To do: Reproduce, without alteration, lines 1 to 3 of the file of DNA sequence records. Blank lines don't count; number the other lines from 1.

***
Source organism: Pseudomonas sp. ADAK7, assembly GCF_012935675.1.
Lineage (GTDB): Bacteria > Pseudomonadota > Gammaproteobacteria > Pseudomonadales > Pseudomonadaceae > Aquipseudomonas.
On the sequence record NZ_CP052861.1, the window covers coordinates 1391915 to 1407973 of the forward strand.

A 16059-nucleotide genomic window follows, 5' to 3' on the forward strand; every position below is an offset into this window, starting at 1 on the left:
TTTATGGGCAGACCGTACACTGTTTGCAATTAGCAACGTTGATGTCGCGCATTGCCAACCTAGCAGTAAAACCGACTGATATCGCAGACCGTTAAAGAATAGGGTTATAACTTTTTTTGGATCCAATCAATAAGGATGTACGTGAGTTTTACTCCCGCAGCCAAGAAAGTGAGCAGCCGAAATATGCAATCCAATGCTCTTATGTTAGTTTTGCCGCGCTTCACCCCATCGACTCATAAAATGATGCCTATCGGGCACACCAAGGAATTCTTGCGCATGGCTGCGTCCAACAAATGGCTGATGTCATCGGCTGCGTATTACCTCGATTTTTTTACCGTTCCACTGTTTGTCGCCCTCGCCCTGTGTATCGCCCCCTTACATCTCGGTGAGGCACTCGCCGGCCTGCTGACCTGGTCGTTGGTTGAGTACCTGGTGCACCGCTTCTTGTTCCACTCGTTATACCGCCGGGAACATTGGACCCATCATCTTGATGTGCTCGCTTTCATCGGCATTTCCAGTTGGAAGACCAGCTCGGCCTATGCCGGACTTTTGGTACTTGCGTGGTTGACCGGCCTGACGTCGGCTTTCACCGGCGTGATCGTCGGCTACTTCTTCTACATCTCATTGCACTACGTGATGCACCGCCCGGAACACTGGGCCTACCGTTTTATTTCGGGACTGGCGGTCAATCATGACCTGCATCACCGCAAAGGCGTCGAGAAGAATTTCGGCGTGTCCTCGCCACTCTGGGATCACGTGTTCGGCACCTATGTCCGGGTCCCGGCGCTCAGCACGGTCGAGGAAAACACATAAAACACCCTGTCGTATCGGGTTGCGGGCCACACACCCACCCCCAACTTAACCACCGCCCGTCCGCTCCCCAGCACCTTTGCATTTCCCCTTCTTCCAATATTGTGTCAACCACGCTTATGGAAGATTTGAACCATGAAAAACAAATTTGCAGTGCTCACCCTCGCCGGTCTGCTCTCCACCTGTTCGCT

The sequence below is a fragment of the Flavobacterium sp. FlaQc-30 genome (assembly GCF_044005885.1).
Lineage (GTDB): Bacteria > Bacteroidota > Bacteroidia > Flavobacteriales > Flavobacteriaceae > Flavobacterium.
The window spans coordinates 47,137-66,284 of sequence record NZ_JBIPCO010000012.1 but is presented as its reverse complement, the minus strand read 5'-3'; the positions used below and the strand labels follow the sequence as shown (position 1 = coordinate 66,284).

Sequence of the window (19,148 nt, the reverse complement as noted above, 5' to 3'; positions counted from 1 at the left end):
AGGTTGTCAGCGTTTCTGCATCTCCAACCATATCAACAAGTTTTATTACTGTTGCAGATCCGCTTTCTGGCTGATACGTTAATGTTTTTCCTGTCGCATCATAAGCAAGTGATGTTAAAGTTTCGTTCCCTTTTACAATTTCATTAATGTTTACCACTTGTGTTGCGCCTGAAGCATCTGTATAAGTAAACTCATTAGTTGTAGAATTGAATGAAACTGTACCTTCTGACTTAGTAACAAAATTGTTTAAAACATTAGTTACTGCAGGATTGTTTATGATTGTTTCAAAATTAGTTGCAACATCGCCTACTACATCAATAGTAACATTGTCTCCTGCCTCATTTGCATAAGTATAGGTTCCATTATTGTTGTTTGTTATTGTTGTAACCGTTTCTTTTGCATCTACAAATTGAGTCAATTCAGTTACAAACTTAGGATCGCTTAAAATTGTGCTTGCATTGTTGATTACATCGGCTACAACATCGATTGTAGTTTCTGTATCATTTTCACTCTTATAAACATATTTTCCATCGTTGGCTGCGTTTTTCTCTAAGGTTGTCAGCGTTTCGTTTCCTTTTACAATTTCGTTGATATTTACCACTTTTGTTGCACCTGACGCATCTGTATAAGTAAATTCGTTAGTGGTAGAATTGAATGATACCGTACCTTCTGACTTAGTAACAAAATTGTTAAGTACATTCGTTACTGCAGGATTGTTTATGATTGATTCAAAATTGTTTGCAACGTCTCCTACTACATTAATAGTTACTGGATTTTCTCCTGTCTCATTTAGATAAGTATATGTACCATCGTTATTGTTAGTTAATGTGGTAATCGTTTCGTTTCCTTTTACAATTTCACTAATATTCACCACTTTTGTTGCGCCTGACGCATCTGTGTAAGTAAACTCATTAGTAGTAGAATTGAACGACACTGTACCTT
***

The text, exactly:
Source organism: Pseudomonas sp. ADAK7, assembly GCF_012935675.1.
Lineage (GTDB): Bacteria > Pseudomonadota > Gammaproteobacteria > Pseudomonadales > Pseudomonadaceae > Aquipseudomonas.
On the sequence record NZ_CP052861.1, the window covers coordinates 1391915 to 1407973 of the forward strand.